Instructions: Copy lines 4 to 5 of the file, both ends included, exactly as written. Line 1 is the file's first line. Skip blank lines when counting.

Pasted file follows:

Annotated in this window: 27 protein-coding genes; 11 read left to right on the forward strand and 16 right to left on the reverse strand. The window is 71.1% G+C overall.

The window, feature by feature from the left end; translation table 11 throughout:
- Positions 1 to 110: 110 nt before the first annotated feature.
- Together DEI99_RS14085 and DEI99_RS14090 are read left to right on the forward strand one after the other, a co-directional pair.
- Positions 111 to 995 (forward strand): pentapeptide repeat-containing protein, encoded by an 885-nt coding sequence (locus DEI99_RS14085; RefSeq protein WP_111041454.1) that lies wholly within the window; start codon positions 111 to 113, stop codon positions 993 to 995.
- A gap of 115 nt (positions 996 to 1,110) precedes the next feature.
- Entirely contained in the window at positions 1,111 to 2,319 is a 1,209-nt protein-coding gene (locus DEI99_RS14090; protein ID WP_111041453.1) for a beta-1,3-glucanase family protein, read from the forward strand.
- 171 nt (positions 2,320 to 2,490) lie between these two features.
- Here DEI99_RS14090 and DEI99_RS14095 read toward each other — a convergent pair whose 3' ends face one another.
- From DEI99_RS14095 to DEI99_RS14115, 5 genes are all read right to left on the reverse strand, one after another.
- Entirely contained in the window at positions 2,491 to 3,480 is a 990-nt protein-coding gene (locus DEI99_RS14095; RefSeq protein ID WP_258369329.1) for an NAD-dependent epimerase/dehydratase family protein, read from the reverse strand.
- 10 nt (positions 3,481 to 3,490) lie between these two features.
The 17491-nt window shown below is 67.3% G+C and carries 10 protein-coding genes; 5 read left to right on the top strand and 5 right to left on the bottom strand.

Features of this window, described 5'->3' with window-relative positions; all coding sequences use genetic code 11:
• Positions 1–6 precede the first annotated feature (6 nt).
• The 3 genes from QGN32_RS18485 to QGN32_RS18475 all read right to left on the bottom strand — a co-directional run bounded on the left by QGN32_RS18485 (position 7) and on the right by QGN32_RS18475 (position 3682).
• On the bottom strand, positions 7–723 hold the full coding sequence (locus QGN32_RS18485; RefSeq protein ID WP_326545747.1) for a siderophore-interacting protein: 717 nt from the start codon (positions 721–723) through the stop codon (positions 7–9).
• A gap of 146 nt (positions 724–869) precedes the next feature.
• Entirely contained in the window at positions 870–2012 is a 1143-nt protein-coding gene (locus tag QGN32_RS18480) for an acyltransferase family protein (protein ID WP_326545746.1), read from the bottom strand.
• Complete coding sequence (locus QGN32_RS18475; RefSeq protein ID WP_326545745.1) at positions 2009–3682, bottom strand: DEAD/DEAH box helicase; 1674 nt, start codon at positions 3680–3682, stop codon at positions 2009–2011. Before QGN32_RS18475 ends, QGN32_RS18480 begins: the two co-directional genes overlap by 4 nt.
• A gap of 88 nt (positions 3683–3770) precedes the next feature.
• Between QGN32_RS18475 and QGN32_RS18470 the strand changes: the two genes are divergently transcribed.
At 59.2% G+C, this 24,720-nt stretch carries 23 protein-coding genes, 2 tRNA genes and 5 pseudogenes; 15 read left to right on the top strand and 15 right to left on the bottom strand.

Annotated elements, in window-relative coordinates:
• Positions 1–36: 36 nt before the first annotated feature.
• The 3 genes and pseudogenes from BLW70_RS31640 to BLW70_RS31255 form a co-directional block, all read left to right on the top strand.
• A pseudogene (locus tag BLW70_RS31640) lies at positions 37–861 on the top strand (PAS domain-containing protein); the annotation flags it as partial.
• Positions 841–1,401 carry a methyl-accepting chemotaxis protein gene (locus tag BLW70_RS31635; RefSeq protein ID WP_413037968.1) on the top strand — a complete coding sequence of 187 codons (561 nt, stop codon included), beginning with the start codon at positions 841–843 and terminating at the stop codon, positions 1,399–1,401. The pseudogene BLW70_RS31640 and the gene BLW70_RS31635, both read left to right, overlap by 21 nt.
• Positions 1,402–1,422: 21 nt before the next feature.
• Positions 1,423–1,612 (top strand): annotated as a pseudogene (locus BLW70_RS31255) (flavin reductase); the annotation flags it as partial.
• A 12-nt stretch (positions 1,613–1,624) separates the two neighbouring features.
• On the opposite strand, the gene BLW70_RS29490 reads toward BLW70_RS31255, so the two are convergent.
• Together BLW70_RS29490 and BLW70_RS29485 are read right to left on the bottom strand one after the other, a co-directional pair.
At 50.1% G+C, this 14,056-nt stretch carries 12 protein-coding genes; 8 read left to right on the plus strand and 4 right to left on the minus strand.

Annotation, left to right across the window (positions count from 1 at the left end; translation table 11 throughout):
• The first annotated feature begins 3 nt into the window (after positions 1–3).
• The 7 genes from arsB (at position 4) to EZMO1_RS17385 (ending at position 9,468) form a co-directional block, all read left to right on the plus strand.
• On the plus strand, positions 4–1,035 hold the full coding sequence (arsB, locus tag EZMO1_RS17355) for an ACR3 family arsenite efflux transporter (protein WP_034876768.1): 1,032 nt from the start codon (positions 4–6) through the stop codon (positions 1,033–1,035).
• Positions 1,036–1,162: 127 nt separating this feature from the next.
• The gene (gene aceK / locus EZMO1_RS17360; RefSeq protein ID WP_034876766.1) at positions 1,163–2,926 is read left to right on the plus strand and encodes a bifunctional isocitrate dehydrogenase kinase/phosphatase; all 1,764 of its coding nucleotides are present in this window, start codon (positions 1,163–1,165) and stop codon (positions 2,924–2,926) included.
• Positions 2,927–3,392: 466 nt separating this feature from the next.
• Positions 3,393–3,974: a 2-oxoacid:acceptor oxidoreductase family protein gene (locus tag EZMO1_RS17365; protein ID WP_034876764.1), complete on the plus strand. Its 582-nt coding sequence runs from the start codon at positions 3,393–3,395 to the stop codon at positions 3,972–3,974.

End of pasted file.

- Together DEI99_RS14085 and DEI99_RS14090 are read left to right on the forward strand one after the other, a co-directional pair.
- Positions 111 to 995 (forward strand): pentapeptide repeat-containing protein, encoded by an 885-nt coding sequence (locus DEI99_RS14085; RefSeq protein WP_111041454.1) that lies wholly within the window; start codon positions 111 to 113, stop codon positions 993 to 995.